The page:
The functions outlined in this legislation foresee that the procedures for compilation of a plan will have to be simple but yet concise. I wonder if enough thought has been given to the [463] possibility of the bottlenecks which will no doubt arise in this compilation of plans. Will this extra Department create an extra layer of bureaucracy in the drafting of the plan? Will the existence of another Department in our overall executive structure delay Government action in the end? Whether Departments will co-ordinate and co-operate with the new Department is something which remains to be seen, but one is inclined to doubt whether these other Departments are geared structurally and even psychologically to co-operate with a new Department which, when all is said and done, will be there merely in an advisory and a persuasive capacity rather than in a really executive capacity.

The purse in the final resort is all-powerful and I have no doubt that if a plan for the future economy of our country were to emanate from a Department which held the purse strings it would be all the more accepted by the other Departments. It would be wrong of me not to wish the new Minister every success in the task he has ahead of him, but he has been less than fairly treated in receiving what I would regard as inadequate powers to carry out his ministerial functions in this most important task. I wish the new Department the best of luck in their task but I must admit that if politics is an ephemeral business, while I do not extend that to the new Minister, I hope he will be with us for a very long time. I cannot hold out much hope that this Department will be with us for a long time because I am afraid they will fall between pressures of lack of co-operation from other Departments and the over-riding consideration that they have no teeth and no effective powers in which to ensure that the policies and the plans which they adumbrate can be carried out.

Mr. Mulcahy: I wish to contribute under a number of headings and what I have prepared beforehand has been influenced obviously by what Senator Whitaker has said and therefore in speaking to the points which I had prepared before I would like to advert [464] to the line he took. I see Senator Whitaker as being influenced by the economic imperatives in following a particular policy line and in developing his views. I, on the other hand, would be inclined to follow what I would call the planning imperatives and my proposition is that to the extent that planning has failed in the latter years it has failed because the planning imperatives were not recognised and were not followed.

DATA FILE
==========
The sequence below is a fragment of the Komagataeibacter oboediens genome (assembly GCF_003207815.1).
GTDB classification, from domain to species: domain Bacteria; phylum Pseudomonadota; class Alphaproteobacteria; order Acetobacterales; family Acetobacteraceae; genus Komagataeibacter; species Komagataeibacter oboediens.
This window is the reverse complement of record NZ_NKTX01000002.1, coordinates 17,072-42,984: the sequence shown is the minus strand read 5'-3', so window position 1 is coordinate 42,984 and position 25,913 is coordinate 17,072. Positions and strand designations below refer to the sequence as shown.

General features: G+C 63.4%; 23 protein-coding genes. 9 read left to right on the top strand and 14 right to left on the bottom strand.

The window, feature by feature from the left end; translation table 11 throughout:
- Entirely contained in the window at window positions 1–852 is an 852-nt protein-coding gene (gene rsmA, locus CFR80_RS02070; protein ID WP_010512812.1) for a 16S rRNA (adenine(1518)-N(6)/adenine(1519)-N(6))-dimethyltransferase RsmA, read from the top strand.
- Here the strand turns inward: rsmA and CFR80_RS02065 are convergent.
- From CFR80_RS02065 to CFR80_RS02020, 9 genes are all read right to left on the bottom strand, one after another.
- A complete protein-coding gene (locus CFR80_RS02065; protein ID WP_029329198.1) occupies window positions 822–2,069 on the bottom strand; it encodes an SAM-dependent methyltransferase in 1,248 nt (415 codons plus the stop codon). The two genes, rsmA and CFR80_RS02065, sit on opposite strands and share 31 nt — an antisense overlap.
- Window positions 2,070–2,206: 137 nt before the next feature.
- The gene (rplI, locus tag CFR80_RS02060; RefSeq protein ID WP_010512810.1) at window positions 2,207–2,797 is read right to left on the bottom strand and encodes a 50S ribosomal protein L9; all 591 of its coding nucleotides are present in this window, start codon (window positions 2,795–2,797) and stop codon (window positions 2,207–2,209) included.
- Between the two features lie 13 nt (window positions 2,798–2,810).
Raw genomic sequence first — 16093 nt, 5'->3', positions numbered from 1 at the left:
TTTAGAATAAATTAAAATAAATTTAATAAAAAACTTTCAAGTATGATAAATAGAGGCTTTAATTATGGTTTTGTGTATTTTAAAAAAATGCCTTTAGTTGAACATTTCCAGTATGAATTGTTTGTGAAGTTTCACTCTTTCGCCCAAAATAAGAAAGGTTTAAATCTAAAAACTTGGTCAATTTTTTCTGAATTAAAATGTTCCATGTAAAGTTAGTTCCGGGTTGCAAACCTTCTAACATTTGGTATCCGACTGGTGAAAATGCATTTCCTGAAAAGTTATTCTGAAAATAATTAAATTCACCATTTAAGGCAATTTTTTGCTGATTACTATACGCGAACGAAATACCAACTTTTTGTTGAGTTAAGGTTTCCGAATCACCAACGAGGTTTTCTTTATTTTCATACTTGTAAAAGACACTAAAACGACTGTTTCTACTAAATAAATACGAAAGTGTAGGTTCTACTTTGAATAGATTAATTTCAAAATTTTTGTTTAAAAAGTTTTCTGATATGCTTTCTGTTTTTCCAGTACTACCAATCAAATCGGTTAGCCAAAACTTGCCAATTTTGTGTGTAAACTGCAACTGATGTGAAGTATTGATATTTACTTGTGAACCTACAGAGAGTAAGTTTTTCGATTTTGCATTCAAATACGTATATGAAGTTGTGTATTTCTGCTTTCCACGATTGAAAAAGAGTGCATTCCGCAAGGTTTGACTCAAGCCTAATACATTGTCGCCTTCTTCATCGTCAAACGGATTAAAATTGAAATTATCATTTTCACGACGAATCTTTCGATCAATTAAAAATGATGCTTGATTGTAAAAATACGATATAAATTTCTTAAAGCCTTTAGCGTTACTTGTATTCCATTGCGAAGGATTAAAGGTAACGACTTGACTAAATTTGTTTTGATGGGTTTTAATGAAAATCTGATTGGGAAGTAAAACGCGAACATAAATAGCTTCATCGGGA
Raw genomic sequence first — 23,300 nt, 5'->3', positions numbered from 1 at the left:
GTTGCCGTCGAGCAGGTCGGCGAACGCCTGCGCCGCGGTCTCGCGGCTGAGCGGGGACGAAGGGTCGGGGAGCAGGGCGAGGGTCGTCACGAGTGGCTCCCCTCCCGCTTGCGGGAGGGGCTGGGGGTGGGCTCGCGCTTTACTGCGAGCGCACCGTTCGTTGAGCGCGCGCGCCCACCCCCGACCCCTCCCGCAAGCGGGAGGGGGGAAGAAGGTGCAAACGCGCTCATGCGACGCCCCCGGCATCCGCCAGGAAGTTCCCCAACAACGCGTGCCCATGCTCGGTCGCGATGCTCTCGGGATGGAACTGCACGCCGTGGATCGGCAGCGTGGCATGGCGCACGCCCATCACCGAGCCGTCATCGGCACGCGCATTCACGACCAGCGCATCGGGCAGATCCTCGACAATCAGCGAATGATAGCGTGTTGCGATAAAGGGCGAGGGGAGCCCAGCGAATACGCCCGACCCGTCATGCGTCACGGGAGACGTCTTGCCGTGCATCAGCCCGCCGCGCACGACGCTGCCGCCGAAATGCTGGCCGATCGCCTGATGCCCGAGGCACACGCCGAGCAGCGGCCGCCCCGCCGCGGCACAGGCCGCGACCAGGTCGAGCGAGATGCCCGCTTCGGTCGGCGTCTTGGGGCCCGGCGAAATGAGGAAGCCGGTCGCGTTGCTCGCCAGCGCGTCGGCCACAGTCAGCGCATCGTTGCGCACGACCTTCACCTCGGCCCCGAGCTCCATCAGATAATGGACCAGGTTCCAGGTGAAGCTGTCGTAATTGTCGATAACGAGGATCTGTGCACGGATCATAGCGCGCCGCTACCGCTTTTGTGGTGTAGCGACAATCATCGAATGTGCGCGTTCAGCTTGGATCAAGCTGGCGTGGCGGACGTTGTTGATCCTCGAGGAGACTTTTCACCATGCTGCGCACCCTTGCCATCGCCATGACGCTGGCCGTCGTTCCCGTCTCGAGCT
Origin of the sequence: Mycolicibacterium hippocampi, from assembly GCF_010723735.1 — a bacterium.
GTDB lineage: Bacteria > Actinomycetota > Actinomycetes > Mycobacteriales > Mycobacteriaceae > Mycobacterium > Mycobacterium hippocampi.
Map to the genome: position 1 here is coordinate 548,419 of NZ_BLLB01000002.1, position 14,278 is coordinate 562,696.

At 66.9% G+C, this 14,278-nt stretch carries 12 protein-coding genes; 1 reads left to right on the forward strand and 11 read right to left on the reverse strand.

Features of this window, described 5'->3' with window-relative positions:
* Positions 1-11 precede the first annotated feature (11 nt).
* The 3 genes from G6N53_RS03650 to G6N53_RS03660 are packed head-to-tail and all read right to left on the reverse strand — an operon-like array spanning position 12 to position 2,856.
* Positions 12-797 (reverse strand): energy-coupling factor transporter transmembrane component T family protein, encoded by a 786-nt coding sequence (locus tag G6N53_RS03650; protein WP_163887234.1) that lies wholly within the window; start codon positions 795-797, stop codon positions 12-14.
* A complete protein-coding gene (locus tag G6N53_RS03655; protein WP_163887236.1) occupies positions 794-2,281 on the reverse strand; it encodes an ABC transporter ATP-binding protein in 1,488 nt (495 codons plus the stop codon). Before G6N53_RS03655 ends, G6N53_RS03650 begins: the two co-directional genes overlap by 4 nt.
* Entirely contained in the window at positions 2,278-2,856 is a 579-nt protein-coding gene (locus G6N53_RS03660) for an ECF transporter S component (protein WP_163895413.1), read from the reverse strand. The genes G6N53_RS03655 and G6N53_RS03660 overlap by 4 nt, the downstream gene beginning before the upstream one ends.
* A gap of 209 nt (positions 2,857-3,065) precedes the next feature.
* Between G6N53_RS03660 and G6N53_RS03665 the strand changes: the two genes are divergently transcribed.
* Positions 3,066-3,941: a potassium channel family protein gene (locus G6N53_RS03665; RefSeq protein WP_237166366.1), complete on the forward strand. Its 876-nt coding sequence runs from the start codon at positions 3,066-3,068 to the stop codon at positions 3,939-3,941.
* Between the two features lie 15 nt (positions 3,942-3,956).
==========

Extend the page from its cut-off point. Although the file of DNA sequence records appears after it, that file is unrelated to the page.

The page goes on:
At the risk of losing my logic in an analogy I see that the Department of Finance and the Department of Economic Planning and Development are somewhat analogous to the financial comptroller in a large corporation on the one hand and the corporate planner on the other. The large corporations over the years found that the narrow approach to planning taken by people who are trained mostly in the field of finance or accounting was not sufficient and a new function emerged because there was a need and that is the function of corporate planning. If one asks in what way is the corporate planner of a company short on power and therefore not able to come forward with plans that are acceptable, have teeth, make an impact, have a chance of being implemented and so on, the reason is that usually he has the chief executive on his side. In this case over and above the collective operational stance that a Government take and responsibilities that they have, I would see that the Taoiseach would have that type of influence, and in fact some of it we can see is working in practice.

One of the main planning imperatives is that planning is a process. It is not so much that you are going to come up with a five-year plan that is bound up in a yellow, green, red or any other colour document which might be filed away ultimately in the Minister's safe and perhaps never implemented. It means that you instiute a process of planning which is much richer than just a process of consultation. It is a process of real involvement in the evolution of options and in the evolution of ideas that will tend to optimise existing resources and maybe find ways of getting new ones. [465] There is a danger with placing planning in a financial function, whether it is a macro-financial function in the sense of macro-economics or micro in the sense of accounting. Those people who know about lack of resources can very often inhibit the very development of the ideas that should evolve in a planning process. So far from taking the view that planning can come only from that financially oriented area I would take the opposite view and say that it must come from another area. In saying that I am influenced for instance by what President Eisenhower is stated to have said, that “plans never work but planning is everything”.

Planning for me comes from a study of a number of works in this area and has three levels. It has the normative level, the strategic and the operational levels. I will translate that.

An Cathaoirleach: May I interrupt? Would the Senator please move the adjournment, because the Chair wishes to call on the Chairman of the Committee of Selection to give his report?

Debate adjourned.